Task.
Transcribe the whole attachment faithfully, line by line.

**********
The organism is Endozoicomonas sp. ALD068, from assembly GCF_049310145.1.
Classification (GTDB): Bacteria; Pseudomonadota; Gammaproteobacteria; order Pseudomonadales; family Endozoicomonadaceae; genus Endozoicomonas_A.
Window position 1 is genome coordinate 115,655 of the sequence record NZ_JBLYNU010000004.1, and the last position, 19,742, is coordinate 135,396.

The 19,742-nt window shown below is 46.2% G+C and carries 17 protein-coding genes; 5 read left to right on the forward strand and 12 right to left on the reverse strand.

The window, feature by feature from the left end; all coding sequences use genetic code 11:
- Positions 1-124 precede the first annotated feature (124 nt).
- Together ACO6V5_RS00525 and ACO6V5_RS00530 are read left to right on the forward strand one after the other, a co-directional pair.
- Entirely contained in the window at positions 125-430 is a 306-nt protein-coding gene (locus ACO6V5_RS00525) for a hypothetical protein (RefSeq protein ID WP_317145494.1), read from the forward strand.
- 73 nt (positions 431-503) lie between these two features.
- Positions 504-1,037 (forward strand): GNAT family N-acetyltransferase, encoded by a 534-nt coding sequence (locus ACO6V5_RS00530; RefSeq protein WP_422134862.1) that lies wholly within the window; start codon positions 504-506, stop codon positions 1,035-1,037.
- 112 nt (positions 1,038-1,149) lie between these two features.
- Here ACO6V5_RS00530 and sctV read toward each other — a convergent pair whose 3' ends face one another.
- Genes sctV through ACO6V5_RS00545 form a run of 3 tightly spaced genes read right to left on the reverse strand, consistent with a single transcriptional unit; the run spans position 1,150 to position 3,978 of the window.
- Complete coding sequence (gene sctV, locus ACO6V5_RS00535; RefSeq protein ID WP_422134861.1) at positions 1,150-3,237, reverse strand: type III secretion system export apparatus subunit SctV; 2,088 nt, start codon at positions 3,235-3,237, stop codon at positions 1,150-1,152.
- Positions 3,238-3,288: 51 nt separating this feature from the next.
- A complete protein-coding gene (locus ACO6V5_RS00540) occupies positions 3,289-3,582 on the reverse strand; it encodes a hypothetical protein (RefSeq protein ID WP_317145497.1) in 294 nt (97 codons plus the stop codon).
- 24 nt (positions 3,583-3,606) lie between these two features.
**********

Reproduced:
The organism is Endozoicomonas sp. ALD068, from assembly GCF_049310145.1.
Classification (GTDB): Bacteria; Pseudomonadota; Gammaproteobacteria; order Pseudomonadales; family Endozoicomonadaceae; genus Endozoicomonas_A.
Window position 1 is genome coordinate 115,655 of the sequence record NZ_JBLYNU010000004.1, and the last position, 19,742, is coordinate 135,396.

The 19,742-nt window shown below is 46.2% G+C and carries 17 protein-coding genes; 5 read left to right on the forward strand and 12 right to left on the reverse strand.

The window, feature by feature from the left end; all coding sequences use genetic code 11:
- Positions 1-124 precede the first annotated feature (124 nt).
- Together ACO6V5_RS00525 and ACO6V5_RS00530 are read left to right on the forward strand one after the other, a co-directional pair.
- Entirely contained in the window at positions 125-430 is a 306-nt protein-coding gene (locus ACO6V5_RS00525) for a hypothetical protein (RefSeq protein ID WP_317145494.1), read from the forward strand.
- 73 nt (positions 431-503) lie between these two features.
- Positions 504-1,037 (forward strand): GNAT family N-acetyltransferase, encoded by a 534-nt coding sequence (locus ACO6V5_RS00530; RefSeq protein WP_422134862.1) that lies wholly within the window; start codon positions 504-506, stop codon positions 1,035-1,037.
- 112 nt (positions 1,038-1,149) lie between these two features.
- Here ACO6V5_RS00530 and sctV read toward each other — a convergent pair whose 3' ends face one another.
- Genes sctV through ACO6V5_RS00545 form a run of 3 tightly spaced genes read right to left on the reverse strand, consistent with a single transcriptional unit; the run spans position 1,150 to position 3,978 of the window.
- Complete coding sequence (gene sctV, locus ACO6V5_RS00535; RefSeq protein ID WP_422134861.1) at positions 1,150-3,237, reverse strand: type III secretion system export apparatus subunit SctV; 2,088 nt, start codon at positions 3,235-3,237, stop codon at positions 1,150-1,152.
- Positions 3,238-3,288: 51 nt separating this feature from the next.
- A complete protein-coding gene (locus ACO6V5_RS00540) occupies positions 3,289-3,582 on the reverse strand; it encodes a hypothetical protein (RefSeq protein ID WP_317145497.1) in 294 nt (97 codons plus the stop codon).
- 24 nt (positions 3,583-3,606) lie between these two features.